I also taught the after school art program for the elementary school that my daughter of course attended :-) So all in all, a good experience thus far. This year she is considering taking a class or two for some FCCLA requirements to run for officer, but she is still thinking about it. So, we'll see.

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  2. We attend a co-op, partly because as former public schooled kids it's a format with which they are comfortable, but more due to the fact that it's a one-stop shop for them to learn things of their choosing. I have two children taking classes all 5 hours that they're offered, two children taking four, and one child who only wants to take gym. No problem! :) Of their own choosing, they're learning about counted cross stitch, or American History, or Improv Acting, or American Sign Language....etc. :)

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  3. I have one child who loves to take classes about things she is interested in. I have another child who is not interested in classes at all. I think it depends on the child and what the potential classes are like. So my daughter is in Musical Theater (jazz, tap, ballet, acting, group voice and a workshop class..plus rehearsals when there are shows), Karate (excellent easy -going teacher...who we drive a good distance to see), zoo classes, occasionally science center classes, animal friends (local animal shelter) group and a chorus. Plus there is a playgroup we try and get to at least once a month. My son otoh, has no interest. He loves to be around other kids, but wants to play with them and talk to them not sit near them in classes. He started a minecraft group so that he could play online with kids and see them at the same time and he goes to a local place for kids who love building things that offers free play.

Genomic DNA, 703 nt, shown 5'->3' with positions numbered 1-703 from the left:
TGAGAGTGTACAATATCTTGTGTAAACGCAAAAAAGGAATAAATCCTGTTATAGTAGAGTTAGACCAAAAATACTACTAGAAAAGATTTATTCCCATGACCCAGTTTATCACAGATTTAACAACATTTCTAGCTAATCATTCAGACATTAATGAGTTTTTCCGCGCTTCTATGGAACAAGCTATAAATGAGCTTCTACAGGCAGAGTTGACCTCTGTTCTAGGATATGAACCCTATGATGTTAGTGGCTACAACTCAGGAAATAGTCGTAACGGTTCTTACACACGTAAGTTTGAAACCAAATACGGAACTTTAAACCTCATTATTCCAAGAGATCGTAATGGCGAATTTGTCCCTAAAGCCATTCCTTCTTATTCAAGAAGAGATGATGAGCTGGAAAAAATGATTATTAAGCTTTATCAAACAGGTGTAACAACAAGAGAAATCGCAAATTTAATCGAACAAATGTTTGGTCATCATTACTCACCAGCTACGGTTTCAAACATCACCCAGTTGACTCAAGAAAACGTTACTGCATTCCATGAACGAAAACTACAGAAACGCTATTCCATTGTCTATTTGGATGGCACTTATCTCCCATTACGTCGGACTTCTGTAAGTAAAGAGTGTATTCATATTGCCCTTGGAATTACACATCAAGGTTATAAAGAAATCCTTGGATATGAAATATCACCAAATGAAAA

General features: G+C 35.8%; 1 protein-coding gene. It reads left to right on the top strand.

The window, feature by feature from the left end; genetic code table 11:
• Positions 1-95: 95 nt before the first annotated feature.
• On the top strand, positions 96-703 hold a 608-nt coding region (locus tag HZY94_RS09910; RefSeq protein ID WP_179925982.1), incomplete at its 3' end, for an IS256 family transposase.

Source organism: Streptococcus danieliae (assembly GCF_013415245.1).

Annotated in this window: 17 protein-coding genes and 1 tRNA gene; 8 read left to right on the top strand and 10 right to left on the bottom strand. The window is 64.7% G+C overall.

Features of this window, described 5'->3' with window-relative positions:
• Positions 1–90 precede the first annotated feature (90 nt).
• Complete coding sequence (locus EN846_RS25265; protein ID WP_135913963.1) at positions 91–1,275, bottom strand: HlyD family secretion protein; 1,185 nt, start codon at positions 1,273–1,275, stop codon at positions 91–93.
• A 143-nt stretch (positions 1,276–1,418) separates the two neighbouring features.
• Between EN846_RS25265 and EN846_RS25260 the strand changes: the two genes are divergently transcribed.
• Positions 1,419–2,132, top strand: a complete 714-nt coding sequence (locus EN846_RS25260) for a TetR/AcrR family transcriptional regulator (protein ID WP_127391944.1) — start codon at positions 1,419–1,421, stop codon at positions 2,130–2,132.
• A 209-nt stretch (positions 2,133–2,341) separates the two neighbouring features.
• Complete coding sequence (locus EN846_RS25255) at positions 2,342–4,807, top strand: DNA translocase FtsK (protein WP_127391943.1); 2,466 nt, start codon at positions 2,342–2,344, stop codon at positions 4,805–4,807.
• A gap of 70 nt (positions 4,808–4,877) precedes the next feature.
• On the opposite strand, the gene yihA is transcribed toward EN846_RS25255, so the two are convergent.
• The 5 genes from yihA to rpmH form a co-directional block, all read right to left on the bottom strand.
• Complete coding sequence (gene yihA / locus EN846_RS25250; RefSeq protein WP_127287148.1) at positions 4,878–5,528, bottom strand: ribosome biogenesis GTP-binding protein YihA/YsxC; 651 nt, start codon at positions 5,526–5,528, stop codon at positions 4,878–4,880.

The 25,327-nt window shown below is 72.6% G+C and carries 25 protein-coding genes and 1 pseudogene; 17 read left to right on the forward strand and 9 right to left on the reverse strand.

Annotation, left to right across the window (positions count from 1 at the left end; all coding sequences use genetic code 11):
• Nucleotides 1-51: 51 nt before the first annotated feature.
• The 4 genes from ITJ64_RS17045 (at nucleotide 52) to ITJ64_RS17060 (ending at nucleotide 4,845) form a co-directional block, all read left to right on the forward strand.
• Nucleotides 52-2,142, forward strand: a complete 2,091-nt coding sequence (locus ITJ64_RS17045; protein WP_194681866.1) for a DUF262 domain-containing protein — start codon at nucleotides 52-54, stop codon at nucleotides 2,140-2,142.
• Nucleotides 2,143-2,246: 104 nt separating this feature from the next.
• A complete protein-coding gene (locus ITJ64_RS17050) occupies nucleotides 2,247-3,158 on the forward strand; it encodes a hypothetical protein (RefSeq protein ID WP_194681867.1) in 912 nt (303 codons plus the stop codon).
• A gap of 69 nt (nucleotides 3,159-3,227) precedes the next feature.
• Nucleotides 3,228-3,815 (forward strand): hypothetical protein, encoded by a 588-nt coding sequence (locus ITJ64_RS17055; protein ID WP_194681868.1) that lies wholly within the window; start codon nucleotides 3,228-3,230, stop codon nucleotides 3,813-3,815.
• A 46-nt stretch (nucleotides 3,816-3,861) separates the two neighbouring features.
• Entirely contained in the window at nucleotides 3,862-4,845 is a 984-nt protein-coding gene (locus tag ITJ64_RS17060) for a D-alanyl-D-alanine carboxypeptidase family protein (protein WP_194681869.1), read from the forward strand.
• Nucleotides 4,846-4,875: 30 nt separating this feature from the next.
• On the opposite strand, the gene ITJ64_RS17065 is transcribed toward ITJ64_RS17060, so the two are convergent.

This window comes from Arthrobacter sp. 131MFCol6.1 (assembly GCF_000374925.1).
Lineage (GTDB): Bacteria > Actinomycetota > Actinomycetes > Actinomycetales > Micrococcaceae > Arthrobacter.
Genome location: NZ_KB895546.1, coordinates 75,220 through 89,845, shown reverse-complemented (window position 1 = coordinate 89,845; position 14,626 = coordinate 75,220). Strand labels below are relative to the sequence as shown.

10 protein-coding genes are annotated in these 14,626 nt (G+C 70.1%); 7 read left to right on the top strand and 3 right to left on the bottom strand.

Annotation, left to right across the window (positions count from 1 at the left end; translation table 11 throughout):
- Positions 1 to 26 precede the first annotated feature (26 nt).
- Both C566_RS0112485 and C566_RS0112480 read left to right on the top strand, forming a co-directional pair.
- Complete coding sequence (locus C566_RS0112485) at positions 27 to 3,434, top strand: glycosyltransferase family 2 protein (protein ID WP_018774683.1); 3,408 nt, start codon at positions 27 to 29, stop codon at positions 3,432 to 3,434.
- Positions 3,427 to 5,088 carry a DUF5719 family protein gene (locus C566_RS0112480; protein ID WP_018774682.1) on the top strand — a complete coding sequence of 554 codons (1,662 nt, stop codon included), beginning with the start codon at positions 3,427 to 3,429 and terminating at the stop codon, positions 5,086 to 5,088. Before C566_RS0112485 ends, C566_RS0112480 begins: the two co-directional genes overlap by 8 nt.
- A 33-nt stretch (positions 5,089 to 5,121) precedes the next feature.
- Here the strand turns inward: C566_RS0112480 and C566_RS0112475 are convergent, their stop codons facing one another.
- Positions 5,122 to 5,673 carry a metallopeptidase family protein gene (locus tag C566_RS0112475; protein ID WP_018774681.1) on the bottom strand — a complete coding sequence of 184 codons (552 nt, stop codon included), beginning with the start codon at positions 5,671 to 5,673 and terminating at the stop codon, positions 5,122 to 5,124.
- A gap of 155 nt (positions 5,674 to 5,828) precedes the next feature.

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  4. I know what you mean about over scheduling. Around the Chicago area it seems like we have too many fun options! This year we are participating in a once a week co-op. It's very informal....most of us are unschoolers. We have Family Science for one hour with parent's signing up to present an activity for the group followed by lunch and then either math games, writer's workshop or book club. We can come or not come as we feel like it. There's no pressure to come every week.

    We're also a part of a weekly Roots and Shoots group. We do things like help clean up and restore forest preserves, practice building shelters, attend presentations on animals, pack food for food depositories, visit canyons. We can come and go as we want with that, too, and not attend every week.

    Every week, the kids also take swimming and gymnastics classes as well as attending an Awanas program at our church.

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  5. Amazing post its tell us how guide to those people who are not serious in study thanks for share it solicitation letter for sponsorship .